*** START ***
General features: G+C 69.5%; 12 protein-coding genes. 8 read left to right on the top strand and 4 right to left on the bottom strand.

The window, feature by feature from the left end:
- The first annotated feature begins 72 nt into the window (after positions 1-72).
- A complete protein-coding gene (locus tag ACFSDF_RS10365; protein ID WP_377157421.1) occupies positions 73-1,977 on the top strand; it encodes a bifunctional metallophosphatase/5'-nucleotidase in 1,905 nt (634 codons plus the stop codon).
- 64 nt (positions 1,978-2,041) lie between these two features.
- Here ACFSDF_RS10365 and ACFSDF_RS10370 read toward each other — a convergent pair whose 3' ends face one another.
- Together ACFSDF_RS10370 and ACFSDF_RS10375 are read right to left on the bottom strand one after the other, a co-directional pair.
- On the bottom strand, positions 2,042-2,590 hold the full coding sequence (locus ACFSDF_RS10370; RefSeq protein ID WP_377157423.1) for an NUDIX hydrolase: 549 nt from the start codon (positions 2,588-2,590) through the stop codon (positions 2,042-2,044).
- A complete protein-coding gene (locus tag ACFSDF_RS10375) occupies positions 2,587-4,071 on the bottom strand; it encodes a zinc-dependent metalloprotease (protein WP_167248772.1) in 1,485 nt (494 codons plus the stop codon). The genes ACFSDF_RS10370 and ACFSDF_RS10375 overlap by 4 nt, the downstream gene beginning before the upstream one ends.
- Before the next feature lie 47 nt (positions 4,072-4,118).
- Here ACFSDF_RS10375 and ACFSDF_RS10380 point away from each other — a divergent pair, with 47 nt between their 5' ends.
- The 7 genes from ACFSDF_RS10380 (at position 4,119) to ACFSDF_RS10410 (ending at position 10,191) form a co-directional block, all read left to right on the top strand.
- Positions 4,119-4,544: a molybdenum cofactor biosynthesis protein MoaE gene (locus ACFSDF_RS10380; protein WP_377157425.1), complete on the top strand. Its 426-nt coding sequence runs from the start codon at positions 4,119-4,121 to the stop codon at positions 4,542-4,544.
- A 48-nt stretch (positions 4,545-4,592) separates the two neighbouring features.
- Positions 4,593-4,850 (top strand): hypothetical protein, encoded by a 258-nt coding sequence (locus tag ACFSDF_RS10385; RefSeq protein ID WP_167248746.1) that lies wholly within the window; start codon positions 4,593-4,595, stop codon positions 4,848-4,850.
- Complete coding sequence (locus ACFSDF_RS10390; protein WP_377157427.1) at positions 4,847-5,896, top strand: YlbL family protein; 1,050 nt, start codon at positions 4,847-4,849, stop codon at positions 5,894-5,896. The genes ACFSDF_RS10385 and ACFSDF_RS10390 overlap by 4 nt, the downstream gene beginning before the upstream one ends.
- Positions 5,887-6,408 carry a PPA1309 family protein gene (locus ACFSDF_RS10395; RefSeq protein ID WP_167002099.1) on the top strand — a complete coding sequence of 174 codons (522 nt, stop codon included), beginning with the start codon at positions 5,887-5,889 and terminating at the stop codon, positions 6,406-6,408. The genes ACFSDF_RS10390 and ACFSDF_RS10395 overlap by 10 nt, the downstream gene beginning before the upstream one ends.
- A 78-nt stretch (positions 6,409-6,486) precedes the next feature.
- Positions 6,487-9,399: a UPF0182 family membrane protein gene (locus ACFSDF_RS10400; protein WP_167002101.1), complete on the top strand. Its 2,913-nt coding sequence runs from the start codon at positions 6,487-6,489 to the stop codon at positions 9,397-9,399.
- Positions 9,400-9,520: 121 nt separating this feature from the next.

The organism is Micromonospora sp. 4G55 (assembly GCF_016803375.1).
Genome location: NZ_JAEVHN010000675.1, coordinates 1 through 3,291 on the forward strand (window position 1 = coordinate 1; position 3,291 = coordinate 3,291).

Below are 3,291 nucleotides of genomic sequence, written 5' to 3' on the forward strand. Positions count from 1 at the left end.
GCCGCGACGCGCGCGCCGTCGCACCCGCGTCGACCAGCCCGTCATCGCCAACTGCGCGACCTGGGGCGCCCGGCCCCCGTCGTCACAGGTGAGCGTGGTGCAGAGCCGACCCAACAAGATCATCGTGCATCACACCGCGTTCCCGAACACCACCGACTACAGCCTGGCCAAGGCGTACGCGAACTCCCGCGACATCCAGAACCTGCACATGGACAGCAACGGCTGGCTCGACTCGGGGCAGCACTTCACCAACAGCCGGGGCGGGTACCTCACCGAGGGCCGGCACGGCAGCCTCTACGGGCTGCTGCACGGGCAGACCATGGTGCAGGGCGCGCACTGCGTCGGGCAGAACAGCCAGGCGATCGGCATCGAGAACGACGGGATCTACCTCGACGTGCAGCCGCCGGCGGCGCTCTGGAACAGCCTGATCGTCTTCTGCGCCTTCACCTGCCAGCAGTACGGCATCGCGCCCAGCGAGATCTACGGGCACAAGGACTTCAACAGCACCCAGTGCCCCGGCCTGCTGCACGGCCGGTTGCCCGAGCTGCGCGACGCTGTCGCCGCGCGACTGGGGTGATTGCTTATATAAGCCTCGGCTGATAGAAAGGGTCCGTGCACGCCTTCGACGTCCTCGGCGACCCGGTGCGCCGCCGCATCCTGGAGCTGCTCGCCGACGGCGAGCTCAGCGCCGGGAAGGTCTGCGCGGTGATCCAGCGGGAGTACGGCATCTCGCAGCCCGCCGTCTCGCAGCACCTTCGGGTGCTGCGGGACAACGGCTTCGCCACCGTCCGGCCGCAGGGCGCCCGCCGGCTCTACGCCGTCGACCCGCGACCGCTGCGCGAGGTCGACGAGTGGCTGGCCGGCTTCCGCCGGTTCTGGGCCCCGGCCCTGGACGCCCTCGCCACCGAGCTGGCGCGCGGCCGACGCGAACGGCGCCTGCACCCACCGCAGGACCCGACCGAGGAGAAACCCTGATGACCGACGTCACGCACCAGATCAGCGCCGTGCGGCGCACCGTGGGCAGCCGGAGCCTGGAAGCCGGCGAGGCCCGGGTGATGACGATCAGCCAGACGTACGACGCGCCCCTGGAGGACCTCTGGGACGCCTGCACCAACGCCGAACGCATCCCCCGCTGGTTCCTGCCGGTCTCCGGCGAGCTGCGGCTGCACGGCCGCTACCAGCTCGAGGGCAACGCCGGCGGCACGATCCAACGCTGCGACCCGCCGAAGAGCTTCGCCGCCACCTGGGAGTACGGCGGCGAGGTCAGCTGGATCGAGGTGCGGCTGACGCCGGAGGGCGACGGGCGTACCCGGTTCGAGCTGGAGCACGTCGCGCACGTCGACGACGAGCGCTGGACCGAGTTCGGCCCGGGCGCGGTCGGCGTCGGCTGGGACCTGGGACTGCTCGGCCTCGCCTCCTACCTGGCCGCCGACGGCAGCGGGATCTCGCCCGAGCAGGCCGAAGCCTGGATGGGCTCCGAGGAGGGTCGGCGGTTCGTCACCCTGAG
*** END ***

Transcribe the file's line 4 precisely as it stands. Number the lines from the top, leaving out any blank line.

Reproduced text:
- A complete protein-coding gene (locus tag ACFSDF_RS10365; protein ID WP_377157421.1) occupies positions 73-1,977 on the top strand; it encodes a bifunctional metallophosphatase/5'-nucleotidase in 1,905 nt (634 codons plus the stop codon).